Riding for Gaia: Expanding Ecological Awareness Through Cycling
My thesis is that committing to a lifestyle in which cycling is a valued component contributes to interest in the environment and the basic ecological understanding that is foundational to the formation of an ecocentric ethic. The thesis and data presented in this paper are intended to support and build upon arguments made by James Lovelock, Stan Rowe, and other members of the philosophical and scientific community cited here who have written to illustrate the ethical priority of Earth. The arguments presented here are, for the most part, in opposition not only with the traditional human focused (anthropocentric) worldview that dominates modern society, but also many well-intentioned green movements presented in spheres of political and social activism. The reason for this widespread rejection of traditional values is that the problems plaguing our planet and threatening our existence are systemic to common thought and are perpetuated by our language and culture. This thesis is presented over the course of six chapters, including this introduction. The second chapter is a review of relevant literature comprised of discussion of summaries of scientific and philosophic works. Following the literature review there is a chapter in which the lifestyles of different types of cyclists are discussed. The third and fourth chapters are a description of the methodology employed to gather and analyze data relevant to this thesis and the presentation of that data. Finally, in the conclusion and discussion chapter the themes discovered in the findings are analyzed for significance.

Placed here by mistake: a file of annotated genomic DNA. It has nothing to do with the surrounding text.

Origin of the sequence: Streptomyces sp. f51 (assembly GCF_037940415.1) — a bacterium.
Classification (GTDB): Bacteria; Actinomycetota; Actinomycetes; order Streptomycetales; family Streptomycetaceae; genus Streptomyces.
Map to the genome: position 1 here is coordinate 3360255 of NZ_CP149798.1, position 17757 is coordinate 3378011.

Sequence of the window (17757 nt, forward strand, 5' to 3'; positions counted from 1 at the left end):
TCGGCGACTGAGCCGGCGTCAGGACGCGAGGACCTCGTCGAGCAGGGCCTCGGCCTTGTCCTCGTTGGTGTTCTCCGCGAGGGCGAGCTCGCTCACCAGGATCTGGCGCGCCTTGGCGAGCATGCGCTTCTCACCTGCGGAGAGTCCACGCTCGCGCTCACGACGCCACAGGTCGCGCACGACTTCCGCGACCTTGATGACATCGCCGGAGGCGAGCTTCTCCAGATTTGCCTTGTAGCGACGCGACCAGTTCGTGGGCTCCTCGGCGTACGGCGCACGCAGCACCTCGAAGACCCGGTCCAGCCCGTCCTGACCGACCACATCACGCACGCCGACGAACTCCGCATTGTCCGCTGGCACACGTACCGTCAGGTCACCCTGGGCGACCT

philosophy, ecology, bicycling, environmentalism, ethics, Honors College
Wallace, T. (2015). Riding for Gaia: Expanding ecological awareness through cycling (Unpublished thesis). Texas State University, San Marcos, Texas.